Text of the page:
James was alleged to be a gang associate based on his presence in the Mali Boys music video. Definitions of “associate”, “affiliate” and “member” – and the difference between them in relation to gangs – remain slippery in the justice system, where there is still no consensus on defining what a gang is. This, defence teams say, makes it easier for prosecutors to apply the term in broad strokes, and to benefit from the prejudice it invites. “Few words provoke as much bias among a jury as ‘gang’,” wrote criminal barrister Oliver Mosley in 2021 (Mosley has prosecuted drill artists himself in the past).

The word “drill” can have a similarly provocative effect: during the 2020 trial of Daniel Lena, the popular rapper Unknown T who had been accused (and was later acquitted) of murder, concerns were raised in court about specific references being made to drill music, owing to the “substantial prejudice” that mentions of the genre attract.

Unknown T performing in April 2022.
Unknown T performing in April 2022. Photograph: Lorne Thomson/Redferns

Drawing clear conclusions on the motives of drill rappers – particularly ones that could form solid evidence – is made almost impossible by the way in which bold claims, aggressive boasts, local gossip, and provocation are woven into the fabric of the genre. Fans living vicariously through the outlaw tales portrayed in drill songs flock to reaction videos and street gossip channels on YouTube and other social media platforms, further boosting artists’ online clout and notoriety – and muddying the already grey waters of what might be true and what is not. Documents reviewed by the Guardian show how the comment sections under these channels, as well as discussions on Reddit, are in turn mined for evidence by police officers, in spite of the flimsy, unreliable nature of these sources.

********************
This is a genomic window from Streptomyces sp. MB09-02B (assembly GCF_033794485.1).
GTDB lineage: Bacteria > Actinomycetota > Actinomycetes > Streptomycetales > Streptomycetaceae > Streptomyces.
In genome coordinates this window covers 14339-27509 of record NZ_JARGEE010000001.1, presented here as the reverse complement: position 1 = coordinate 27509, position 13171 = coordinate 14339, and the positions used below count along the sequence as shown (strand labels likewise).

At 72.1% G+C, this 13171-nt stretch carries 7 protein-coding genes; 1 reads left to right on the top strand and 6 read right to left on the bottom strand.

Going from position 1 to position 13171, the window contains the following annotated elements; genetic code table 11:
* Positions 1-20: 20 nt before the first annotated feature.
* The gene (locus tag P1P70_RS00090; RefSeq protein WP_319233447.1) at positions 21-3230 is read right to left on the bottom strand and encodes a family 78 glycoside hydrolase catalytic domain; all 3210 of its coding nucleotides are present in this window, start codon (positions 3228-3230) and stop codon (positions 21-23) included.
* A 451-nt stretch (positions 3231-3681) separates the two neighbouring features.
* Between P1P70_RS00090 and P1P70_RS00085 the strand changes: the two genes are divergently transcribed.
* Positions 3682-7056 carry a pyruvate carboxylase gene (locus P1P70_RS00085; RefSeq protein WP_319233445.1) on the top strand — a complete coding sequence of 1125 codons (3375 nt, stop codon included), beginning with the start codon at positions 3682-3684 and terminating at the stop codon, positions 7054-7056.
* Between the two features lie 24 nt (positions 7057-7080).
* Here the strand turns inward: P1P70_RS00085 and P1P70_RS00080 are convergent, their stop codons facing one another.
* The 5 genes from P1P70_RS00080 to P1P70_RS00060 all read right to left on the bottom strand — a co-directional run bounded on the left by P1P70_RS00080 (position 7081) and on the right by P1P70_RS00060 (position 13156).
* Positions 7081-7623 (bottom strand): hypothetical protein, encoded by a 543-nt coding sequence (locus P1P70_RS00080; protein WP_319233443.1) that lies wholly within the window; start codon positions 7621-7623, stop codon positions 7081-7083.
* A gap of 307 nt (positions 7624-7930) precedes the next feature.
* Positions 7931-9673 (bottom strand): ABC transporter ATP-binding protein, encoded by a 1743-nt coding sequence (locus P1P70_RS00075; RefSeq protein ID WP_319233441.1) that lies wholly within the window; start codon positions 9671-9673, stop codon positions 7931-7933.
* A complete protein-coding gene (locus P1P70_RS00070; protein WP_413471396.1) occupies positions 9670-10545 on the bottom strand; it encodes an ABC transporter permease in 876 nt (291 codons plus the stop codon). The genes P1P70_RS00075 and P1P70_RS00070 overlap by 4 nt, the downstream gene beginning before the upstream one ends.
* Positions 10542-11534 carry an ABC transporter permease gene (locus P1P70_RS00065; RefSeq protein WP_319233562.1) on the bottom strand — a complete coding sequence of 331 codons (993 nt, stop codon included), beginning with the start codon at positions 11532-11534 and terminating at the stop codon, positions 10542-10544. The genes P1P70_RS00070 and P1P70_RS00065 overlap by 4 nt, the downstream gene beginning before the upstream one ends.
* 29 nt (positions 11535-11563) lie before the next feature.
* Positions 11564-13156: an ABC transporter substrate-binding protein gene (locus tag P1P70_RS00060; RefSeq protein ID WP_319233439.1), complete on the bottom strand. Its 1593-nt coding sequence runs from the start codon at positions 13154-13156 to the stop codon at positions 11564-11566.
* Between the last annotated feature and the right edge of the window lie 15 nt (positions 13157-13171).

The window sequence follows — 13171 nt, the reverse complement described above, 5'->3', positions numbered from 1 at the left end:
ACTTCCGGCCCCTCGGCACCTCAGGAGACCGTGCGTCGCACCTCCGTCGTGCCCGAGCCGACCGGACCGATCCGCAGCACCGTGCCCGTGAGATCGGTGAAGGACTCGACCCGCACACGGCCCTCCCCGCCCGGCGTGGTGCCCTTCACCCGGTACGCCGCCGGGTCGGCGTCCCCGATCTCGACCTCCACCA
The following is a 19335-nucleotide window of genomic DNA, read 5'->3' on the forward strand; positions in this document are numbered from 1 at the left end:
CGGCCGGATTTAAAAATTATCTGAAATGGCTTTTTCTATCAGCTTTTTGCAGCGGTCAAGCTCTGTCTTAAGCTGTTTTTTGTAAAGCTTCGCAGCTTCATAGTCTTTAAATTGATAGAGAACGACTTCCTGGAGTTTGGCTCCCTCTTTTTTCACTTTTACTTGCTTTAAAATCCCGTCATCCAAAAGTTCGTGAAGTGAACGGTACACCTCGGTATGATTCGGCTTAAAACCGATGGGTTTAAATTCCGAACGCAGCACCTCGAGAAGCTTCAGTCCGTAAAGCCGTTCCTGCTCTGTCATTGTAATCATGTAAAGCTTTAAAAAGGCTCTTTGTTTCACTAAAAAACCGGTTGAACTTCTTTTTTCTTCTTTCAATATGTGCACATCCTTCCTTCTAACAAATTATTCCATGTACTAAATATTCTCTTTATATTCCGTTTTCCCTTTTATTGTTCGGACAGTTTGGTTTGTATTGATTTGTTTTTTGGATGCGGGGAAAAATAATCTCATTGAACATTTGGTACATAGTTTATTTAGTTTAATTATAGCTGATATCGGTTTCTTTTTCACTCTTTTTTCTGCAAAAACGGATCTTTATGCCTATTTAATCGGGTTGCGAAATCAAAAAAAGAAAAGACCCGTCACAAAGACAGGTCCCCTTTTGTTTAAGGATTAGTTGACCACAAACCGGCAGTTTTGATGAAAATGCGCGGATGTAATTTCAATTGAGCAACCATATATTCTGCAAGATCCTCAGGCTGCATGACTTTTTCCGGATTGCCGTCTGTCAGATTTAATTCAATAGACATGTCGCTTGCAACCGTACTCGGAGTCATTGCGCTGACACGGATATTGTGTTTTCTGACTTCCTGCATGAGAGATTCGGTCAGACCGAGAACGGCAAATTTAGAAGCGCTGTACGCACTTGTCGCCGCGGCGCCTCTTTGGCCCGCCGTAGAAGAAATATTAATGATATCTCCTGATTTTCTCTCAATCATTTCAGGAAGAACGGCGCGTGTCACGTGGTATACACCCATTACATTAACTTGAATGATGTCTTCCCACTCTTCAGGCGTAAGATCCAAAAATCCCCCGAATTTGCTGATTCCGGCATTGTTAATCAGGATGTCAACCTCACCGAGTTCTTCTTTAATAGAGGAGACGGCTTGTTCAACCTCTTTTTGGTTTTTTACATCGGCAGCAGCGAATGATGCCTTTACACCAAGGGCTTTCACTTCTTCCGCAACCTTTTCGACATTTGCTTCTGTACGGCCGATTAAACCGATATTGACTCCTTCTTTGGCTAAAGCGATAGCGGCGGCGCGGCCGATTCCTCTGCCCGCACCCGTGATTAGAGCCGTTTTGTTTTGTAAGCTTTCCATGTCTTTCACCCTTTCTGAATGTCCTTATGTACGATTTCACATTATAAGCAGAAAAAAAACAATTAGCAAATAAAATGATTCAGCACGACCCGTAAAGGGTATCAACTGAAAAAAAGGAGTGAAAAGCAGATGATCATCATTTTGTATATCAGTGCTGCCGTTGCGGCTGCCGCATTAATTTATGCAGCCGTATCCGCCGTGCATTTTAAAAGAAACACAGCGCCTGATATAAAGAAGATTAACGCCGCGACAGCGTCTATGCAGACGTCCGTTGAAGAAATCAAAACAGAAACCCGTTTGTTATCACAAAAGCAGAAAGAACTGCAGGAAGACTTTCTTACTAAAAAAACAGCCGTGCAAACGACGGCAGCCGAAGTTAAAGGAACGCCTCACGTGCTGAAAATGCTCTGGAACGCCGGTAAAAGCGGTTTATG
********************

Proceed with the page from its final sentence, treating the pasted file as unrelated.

James’s case was heard in Lewes, a town in Sussex better known for its vigorous Bonfire Night celebrations than hardcore rap offshoots. This too is indicative of a shift revealed by the Prosecuting Rap research.

While the bulk of rap evidence still crops up in London and its network of crown courts, the research uncovers hearings involving rap in locations as widespread as Leicester, Warwick, St Albans and Derby. “When we think of the use of rap in court cases, we tend to think first of London and the Met police,” says Quinn, “but what also emerges is that rap music is actually a courtroom soundtrack across the country.” Trials were also identified in Sheffield, Winchester, Bradford, and Nottingham, as well as major cities including Manchester, Liverpool, and Birmingham. “Disturbingly,” says Quinn, “evidence suggests there is even less oversight and scrutiny of this practice outside of the capital.”

Quinn’s highlighting of the Met’s role in the uptake of rap evidence is pertinent.

The Prosecuting Rap research reveals a pattern in which police officers are put forward by prosecutors to act as rap experts in court. Typically, these police witnesses will draw links between lyrics and real life crimes, and between music and gang membership. They offer translations of slang and provide their own interpretations of the meaning behind songs and music videos. (Examples of translations seen by the Guardian included inaccuracies, such as the word “ting”, despite its breadth of possible meanings in different contexts, being singularly interpreted as “gun”.)

The provision of some of these experts can be linked with the Met’s Project Alpha unit, an online surveillance initiative established in 2019 and funded by the Home Office. One of Project Alpha’s core activities involves referring rap videos it deems dangerous to be taken down by YouTube. Last year, according to figures released in response to a Freedom of Information request, 1,825 requests from Project Alpha resulted in 1,636 rap videos being removed.